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When Can A 2011 Chevy Volt Save You Money? Consumer Reports Has An Answer


2011 Chevrolet Volt

2011 Chevrolet Volt

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When Consumer Reports (CR) initially chimed in on the 2011 Chevy Volt last March, the organization was critical of the extended-range electric car. Their biggest objection was the Volt’s sticker price, followed closely by its actual cost to operate. To no one’s surprise, CR steered buyers away from the Volt, which it called, “a tough sell to the average consumer” and “not really much of a money saver in many places.” Their recommendation was, of course, the 2011 Toyota Prius

CR has since had a bit more time behind the wheel of their 2011 Chevy Volt, and the organization will release a full report on the series hybrid in its October magazine. The good news is that CR is nowhere near as critical of the Volt as they were back in March; the bad news is that the Volt’s purchase price is still $3,000 more than a fully loaded Prius, and that’s assuming that you qualify for the $7,500 federal tax credit.

CR found that the Volt’s battery-only range varied from 21 miles in the middle of winter (with the heater on, of course) to a high of 51 miles under ideal driving conditions (secondary roads, A/C off, speed under 45 miles per hour). In real-world driving, CR managed to average 35 miles per charge, which is exactly what the EPA tells us to expect.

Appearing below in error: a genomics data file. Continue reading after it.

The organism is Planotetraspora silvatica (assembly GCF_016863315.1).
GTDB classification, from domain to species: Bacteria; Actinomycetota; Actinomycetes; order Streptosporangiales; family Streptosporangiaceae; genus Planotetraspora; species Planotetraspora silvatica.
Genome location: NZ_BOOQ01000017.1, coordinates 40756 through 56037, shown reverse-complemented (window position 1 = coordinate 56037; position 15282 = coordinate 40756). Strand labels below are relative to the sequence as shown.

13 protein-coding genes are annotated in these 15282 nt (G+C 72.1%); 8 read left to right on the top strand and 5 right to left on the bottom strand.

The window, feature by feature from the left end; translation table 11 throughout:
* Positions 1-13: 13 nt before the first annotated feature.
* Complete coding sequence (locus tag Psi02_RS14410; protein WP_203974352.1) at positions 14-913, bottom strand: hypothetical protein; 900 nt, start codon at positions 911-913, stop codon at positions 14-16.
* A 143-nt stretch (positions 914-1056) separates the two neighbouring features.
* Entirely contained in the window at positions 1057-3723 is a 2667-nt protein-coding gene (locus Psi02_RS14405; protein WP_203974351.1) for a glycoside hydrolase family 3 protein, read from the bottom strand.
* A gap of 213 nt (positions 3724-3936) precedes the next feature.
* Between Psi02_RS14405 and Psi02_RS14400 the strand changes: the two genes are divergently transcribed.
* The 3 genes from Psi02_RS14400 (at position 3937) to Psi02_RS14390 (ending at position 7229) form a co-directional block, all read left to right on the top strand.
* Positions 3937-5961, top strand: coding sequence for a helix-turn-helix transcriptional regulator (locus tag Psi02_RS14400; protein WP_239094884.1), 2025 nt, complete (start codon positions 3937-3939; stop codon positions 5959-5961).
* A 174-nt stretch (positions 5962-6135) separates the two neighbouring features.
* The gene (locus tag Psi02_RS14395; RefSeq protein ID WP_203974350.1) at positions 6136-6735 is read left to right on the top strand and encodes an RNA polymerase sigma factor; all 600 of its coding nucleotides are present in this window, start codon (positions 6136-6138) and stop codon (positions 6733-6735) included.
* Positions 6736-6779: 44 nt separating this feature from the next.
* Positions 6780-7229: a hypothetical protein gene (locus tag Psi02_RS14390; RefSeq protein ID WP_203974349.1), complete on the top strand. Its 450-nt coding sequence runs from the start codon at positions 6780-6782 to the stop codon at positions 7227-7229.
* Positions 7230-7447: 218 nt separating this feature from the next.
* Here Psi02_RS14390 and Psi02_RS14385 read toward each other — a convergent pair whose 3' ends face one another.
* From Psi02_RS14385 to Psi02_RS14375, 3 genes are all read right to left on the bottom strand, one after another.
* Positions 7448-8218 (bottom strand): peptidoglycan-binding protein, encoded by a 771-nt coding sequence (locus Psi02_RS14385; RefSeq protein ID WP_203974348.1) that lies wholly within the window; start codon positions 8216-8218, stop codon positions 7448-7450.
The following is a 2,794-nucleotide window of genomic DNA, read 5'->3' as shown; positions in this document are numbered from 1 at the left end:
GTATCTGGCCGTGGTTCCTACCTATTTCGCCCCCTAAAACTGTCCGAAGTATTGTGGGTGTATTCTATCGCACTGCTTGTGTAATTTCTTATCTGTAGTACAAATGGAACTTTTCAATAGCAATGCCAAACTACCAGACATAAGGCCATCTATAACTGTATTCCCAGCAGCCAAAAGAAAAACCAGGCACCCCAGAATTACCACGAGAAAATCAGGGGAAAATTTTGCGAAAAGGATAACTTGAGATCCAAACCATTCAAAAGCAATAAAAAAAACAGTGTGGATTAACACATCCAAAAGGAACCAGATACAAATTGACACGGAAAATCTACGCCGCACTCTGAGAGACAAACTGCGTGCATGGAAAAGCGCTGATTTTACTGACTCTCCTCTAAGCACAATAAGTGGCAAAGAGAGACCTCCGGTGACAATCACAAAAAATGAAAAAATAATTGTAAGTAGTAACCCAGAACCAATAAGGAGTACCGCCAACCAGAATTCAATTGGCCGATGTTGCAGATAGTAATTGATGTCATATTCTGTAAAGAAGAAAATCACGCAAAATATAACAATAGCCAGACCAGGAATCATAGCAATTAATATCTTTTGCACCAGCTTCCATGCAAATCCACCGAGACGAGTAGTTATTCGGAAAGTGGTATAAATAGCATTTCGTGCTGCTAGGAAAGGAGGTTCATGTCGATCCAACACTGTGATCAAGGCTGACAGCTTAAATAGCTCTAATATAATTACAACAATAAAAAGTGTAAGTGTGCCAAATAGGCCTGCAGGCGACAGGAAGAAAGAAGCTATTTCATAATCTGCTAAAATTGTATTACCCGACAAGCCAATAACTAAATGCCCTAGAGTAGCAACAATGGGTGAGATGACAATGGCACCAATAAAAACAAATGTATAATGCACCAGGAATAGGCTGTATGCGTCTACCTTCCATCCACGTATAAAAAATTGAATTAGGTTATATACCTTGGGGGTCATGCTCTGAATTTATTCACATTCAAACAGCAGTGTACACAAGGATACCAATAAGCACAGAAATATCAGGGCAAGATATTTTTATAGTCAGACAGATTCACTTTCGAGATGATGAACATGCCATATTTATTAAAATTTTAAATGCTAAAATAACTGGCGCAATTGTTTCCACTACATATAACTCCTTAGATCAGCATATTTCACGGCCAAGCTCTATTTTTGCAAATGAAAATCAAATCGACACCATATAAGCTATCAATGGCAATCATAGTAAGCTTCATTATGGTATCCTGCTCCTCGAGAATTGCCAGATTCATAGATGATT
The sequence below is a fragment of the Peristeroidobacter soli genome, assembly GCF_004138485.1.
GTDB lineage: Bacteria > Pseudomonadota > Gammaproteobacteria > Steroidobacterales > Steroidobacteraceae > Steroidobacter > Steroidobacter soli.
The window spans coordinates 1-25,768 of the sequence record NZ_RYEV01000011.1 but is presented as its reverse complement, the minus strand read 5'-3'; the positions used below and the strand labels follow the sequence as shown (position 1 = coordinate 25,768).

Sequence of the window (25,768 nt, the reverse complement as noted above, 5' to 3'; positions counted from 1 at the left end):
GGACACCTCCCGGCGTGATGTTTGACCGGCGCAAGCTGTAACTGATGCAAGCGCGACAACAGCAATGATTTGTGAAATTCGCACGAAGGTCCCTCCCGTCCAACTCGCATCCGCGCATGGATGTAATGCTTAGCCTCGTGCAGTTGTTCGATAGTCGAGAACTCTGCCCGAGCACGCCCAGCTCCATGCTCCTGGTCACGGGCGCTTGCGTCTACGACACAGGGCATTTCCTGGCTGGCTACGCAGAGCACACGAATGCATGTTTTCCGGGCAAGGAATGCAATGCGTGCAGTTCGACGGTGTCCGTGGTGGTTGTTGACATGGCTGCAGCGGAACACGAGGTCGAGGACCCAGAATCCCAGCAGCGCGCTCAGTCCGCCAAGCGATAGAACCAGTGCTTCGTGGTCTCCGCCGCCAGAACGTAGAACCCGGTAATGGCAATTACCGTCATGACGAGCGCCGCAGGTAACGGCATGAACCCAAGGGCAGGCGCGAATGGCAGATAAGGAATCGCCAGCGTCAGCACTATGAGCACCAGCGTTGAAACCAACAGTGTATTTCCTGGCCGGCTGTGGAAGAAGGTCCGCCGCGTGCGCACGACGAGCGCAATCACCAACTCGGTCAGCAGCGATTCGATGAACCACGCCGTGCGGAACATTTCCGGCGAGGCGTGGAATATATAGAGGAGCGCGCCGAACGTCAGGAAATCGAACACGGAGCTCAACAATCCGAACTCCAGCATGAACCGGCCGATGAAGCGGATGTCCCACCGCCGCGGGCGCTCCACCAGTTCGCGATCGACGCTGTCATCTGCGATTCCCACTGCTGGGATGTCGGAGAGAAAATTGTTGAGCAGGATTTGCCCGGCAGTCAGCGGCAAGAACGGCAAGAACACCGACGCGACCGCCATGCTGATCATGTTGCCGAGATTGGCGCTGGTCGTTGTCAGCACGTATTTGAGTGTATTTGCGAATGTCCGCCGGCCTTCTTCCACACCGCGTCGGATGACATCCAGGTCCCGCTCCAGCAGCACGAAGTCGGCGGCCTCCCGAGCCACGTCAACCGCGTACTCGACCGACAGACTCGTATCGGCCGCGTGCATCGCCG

In testing, CR has averaged 2.9 miles per kilowatt hour, and they’ve discovered that a full charge uses 12.7 kw/h worth of electricity. Whether that’s more or less cost-effective than a Toyota Prius depends on the cost of electricity where you live: if you pay 22 cents per kwh, the Volt will cost the same to operate as a Toyota Prius. Pay less than that, as most of us do, and the Volt becomes a viable alternative.

At least under some operating conditions, that is. If your daily commute is 30 miles and you pay 11 cents per kw/h for electricity, commuting in the Volt will cost you $1.13, while driving the Prius will run you $2.59. Under these circumstances, it’s advantage: Volt, as long as you negate the difference in purchase price between the two vehicles.

If your commute is 70 miles per day, the numbers don’t quite work out in the Volt’s favor. You’ll get 35 miles on battery power, but then you’ll have to travel 35 miles using the gasoline-powered generator, which returns 29 mpg overall and 36 mpg on the highway. The Volt’s engine requires premium unleaded, and CR estimates the cost at $4.00 per gallon versus $3.80 per gallon for regular unleaded in the Prius. Your 70 mile commute will cost $6.14 in the Volt, but only $6.05 in the Prius.

The bottom line? The Volt isn’t for everyone, but neither is the Prius. If you drive less than 40 miles per day, or have access to charging at work, the Volt could save you money. At the very least it gives you the environmental benefits of an electric car for short trips, while returning the functionality of a gasoline-engine car for longer ones.  Until someone builds a better mousetrap, the Volt is the most economical way to get the best of both worlds.

[Consumer Reports]

 
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